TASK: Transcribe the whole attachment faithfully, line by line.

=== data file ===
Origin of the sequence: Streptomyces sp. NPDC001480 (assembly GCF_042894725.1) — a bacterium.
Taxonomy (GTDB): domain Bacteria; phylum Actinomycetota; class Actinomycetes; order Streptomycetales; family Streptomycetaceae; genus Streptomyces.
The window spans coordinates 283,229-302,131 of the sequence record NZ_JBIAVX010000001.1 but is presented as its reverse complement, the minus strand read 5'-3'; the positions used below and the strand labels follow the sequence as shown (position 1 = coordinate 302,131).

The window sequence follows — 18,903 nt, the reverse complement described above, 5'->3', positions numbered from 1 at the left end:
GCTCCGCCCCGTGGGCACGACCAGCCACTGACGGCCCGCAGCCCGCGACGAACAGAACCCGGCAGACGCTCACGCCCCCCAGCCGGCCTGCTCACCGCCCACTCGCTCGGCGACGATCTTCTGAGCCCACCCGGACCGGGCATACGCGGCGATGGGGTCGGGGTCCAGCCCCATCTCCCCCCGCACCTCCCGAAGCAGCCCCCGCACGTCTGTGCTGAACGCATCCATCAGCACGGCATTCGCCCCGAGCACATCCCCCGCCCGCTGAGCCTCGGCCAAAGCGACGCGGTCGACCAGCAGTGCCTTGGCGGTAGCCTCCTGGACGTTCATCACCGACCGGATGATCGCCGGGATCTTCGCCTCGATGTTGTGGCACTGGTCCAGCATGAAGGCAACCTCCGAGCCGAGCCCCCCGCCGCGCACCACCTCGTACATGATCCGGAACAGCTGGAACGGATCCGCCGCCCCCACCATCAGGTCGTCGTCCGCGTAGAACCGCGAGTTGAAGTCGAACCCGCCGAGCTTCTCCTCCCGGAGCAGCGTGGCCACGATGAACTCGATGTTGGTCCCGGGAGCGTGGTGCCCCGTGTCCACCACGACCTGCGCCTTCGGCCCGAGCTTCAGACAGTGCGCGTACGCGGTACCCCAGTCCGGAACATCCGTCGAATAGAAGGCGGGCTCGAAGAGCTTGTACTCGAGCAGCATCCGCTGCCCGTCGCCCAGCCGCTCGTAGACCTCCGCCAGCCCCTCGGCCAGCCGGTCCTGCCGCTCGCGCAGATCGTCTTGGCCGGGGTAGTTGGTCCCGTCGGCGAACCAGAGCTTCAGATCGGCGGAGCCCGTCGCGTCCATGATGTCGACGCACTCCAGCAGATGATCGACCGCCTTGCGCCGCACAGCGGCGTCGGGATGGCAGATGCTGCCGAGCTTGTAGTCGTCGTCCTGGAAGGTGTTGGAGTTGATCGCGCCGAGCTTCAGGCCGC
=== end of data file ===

Origin of the sequence: Streptomyces sp. NPDC001480 (assembly GCF_042894725.1) — a bacterium.
Taxonomy (GTDB): domain Bacteria; phylum Actinomycetota; class Actinomycetes; order Streptomycetales; family Streptomycetaceae; genus Streptomyces.
The window spans coordinates 283,229-302,131 of the sequence record NZ_JBIAVX010000001.1 but is presented as its reverse complement, the minus strand read 5'-3'; the positions used below and the strand labels follow the sequence as shown (position 1 = coordinate 302,131).

The window sequence follows — 18,903 nt, the reverse complement described above, 5'->3', positions numbered from 1 at the left end:
GCTCCGCCCCGTGGGCACGACCAGCCACTGACGGCCCGCAGCCCGCGACGAACAGAACCCGGCAGACGCTCACGCCCCCCAGCCGGCCTGCTCACCGCCCACTCGCTCGGCGACGATCTTCTGAGCCCACCCGGACCGGGCATACGCGGCGATGGGGTCGGGGTCCAGCCCCATCTCCCCCCGCACCTCCCGAAGCAGCCCCCGCACGTCTGTGCTGAACGCATCCATCAGCACGGCATTCGCCCCGAGCACATCCCCCGCCCGCTGAGCCTCGGCCAAAGCGACGCGGTCGACCAGCAGTGCCTTGGCGGTAGCCTCCTGGACGTTCATCACCGACCGGATGATCGCCGGGATCTTCGCCTCGATGTTGTGGCACTGGTCCAGCATGAAGGCAACCTCCGAGCCGAGCCCCCCGCCGCGCACCACCTCGTACATGATCCGGAACAGCTGGAACGGATCCGCCGCCCCCACCATCAGGTCGTCGTCCGCGTAGAACCGCGAGTTGAAGTCGAACCCGCCGAGCTTCTCCTCCCGGAGCAGCGTGGCCACGATGAACTCGATGTTGGTCCCGGGAGCGTGGTGCCCCGTGTCCACCACGACCTGCGCCTTCGGCCCGAGCTTCAGACAGTGCGCGTACGCGGTACCCCAGTCCGGAACATCCGTCGAATAGAAGGCGGGCTCGAAGAGCTTGTACTCGAGCAGCATCCGCTGCCCGTCGCCCAGCCGCTCGTAGACCTCCGCCAGCCCCTCGGCCAGCCGGTCCTGCCGCTCGCGCAGATCGTCTTGGCCGGGGTAGTTGGTCCCGTCGGCGAACCAGAGCTTCAGATCGGCGGAGCCCGTCGCGTCCATGATGTCGACGCACTCCAGCAGATGATCGACCGCCTTGCGCCGCACAGCGGCGTCGGGATGGCAGATGCTGCCGAGCTTGTAGTCGTCGTCCTGGAAGGTGTTGGAGTTGATCGCGCCGAGCTTCAGGCCGC